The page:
Trump says ‘dangerous’ Huawei could be included in US-China trade deal

US President Donald Trump said he would meet China's President Xi Jinping when they attend the G-20 meeting next month in Japan.
US President Donald Trump said he would meet China's President Xi Jinping when they attend the G-20 meeting next month in Japan.PHOTO: REUTERS

WASHINGTON (REUTERS) - President Donald Trump said on Thursday (May 23) that US complaints against Huawei Technologies might be resolved within the framework of a United States-China trade deal, while at the same time calling the Chinese telecommunications giant “very dangerous".

Washington last week effectively banned US firms from doing business with Huawei, the world’s largest telecoms network gear maker, citing national security concerns.

“You look at what they’ve done from a security standpoint, from a military standpoint, it’s very dangerous,” Mr Trump said in remarks at the White House. “If we made a deal, I could imagine Huawei being possibly included in some form or some part of it.”

Mr Trump predicted a swift end to the trade war with China, although no high-level talks have been scheduled between the two countries since the last round of negotiations ended in Washington two weeks ago.

"It's happening, it's happening fast and I think things probably are going to happen with China fast because I cannot imagine that they can be thrilled with thousands of companies leaving their shores for other places," Mr Trump said during remarks at the White House, providing no evidence of such an exodus.

Shares of S&P technology and industrial companies, bellwethers of trade sentiment, fell more than 2 per cent on Thursday as the market slumped, in a sign the conflict was being seen as a battle not just over trade but also about who controls global technology.

Earlier on Thursday, US Secretary of State Mike Pompeo accused the chief executive of Huawei, Mr Ren Zhengfei, of lying about his company’s lack of ties to the Beijing government, which he said represented a security risk.

 
 
 

“The company is deeply tied not only to China but to the Chinese Communist Party. And that connectivity, the existence of those connections puts American information that crosses those networks at risk,” he said.  

Huawei has repeatedly denied it is controlled by the Chinese government, military or intelligence services.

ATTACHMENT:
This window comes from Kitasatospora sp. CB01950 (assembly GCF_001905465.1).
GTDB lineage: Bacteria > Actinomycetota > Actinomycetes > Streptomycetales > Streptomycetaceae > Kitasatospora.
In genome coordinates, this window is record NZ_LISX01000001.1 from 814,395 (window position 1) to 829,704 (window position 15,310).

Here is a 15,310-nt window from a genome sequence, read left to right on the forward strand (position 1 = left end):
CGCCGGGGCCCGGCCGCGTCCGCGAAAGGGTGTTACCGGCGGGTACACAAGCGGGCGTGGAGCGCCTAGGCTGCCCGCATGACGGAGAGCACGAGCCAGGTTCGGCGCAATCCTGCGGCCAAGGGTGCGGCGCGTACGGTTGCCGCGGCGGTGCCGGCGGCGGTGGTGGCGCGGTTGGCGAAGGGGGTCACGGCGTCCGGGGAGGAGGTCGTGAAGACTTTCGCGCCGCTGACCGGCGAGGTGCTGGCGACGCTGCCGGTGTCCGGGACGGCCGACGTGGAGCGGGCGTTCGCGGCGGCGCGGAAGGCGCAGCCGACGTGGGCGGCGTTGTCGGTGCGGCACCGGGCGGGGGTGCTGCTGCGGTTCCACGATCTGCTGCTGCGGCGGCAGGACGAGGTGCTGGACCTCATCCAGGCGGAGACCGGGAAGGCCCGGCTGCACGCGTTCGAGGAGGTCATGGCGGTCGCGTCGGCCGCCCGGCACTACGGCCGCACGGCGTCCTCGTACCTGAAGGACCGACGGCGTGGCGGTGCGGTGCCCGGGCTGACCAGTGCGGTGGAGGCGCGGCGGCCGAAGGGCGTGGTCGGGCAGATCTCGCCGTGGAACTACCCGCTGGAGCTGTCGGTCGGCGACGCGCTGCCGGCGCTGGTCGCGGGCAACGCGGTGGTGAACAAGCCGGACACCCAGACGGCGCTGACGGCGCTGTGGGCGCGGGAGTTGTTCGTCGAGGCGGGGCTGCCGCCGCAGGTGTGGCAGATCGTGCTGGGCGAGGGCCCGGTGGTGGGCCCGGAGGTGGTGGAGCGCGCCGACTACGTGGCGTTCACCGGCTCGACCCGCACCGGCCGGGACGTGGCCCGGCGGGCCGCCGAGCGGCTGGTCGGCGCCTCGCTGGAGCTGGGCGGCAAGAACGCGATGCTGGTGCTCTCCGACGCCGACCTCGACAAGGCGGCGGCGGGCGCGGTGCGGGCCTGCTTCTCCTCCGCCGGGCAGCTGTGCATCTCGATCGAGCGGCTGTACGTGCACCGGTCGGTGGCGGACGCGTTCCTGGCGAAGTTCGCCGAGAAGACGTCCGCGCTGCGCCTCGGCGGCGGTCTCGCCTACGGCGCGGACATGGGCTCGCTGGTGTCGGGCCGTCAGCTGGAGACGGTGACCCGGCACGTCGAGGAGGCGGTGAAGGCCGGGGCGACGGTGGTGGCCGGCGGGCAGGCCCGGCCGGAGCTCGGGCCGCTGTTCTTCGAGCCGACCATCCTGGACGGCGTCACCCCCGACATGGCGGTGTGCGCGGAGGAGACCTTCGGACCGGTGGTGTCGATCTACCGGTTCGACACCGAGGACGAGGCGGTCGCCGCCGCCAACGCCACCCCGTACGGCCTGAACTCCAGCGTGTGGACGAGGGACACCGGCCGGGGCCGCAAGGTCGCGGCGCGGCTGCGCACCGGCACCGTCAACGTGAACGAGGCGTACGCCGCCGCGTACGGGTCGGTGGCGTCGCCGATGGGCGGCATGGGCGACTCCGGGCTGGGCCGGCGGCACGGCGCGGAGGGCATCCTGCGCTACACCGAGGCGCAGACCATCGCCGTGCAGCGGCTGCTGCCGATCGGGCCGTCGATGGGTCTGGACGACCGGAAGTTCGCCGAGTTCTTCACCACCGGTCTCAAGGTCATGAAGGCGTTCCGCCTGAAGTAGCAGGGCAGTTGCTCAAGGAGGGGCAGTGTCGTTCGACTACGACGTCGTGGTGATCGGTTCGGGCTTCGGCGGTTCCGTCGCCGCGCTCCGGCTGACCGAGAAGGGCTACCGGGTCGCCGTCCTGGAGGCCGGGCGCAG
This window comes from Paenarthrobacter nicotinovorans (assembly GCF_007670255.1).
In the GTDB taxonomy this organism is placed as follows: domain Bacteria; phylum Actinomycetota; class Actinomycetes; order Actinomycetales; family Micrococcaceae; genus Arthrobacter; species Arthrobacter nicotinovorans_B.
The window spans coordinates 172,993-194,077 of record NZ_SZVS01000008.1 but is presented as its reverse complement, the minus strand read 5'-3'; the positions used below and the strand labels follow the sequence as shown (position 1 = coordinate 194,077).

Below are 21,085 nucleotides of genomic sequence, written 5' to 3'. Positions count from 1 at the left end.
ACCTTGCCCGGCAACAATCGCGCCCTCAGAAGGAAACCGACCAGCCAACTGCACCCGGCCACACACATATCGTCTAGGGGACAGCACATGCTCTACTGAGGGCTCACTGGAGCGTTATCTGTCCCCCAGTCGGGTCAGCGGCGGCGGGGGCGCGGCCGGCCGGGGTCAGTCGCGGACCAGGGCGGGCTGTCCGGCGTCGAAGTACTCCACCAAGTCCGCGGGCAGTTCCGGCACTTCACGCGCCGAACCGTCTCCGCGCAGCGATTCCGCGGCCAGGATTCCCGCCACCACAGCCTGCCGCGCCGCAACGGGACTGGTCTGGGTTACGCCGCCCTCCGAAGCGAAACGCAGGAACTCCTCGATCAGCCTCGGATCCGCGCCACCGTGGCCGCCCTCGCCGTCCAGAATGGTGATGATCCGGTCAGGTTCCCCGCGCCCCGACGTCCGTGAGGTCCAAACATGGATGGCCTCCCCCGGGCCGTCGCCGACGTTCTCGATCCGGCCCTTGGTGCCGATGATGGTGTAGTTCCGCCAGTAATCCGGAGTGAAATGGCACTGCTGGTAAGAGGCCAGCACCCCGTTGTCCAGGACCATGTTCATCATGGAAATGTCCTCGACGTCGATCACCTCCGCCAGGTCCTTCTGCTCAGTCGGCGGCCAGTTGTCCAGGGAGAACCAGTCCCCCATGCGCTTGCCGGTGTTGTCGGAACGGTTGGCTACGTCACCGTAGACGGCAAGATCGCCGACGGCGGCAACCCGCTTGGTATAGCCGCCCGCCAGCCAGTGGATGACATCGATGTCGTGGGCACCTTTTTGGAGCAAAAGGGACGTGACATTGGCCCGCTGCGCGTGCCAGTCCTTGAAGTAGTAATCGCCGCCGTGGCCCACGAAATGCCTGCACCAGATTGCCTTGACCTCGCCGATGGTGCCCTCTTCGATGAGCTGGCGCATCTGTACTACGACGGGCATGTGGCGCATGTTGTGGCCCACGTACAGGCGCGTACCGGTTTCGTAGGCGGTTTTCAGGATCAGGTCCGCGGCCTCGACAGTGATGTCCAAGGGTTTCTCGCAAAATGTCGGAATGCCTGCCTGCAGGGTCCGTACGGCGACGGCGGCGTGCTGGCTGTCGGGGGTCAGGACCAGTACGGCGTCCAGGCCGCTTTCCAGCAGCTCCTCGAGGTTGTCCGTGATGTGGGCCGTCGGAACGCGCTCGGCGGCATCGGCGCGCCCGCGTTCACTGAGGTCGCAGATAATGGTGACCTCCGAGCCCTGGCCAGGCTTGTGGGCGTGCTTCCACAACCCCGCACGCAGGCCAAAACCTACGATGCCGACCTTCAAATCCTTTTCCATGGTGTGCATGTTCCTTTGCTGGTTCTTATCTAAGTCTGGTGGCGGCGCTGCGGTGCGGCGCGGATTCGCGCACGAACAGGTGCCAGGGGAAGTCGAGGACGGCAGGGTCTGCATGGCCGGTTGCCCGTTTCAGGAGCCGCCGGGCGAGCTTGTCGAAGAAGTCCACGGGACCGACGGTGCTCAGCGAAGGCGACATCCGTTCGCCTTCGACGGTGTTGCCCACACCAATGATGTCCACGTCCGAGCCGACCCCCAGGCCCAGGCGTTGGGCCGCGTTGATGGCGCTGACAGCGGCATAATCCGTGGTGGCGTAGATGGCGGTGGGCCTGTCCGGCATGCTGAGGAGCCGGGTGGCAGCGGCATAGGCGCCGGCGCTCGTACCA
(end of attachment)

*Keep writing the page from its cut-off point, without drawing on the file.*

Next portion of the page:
Mr Trump also said he would meet China's President Xi Jinping when they attend the Group of 20 meeting next month in Japan.

 

Both countries have blamed each other for the breakdown in talks, which were intended to end trade tensions between the world's two largest economies marked by tit-for-tat tariffs.

Mr Trump made the remarks during a free-wheeling news conference after touting a plan rolled out by his administration to provide the country's farmers with an aid package to combat the effects of the trade war, which have hit them particularly hard.

After Mr Trump imposed tariffs on Chinese goods last year, China curbed purchases of US soya beans, leaving farmers sitting on a stockpile of the commodity. China has also retaliated with tariffs on US corn, pork and other products.

"The US$16 billion (S$22.07 billion) in funds will help keep our cherished farms thriving and make clear that no country has veto on America's economic and national security," Mr Trump said.

Huawei chief financial officer Meng Wanzhou was arrested in Canada in December and faces extradition to the US on charges that she conspired to defraud global banks about Huawei’s relationship with a company operating in Iran. She and the company deny the charges.

Tech companies around the world have fallen in line with US curbs on the company. Japanese conglomerate Panasonic said it had stopped shipments of some Huawei components, a day after British chip designer ARM did the same, potentially crippling the Chinese company’s ability to make new chips for smartphones.

Asked if he believed more firms would stop working with Huawei, Mr Pompeo told CNBC in an interview on Thursday: “We do. We’ve been working at the State Department to make sure that everyone understands the risks.”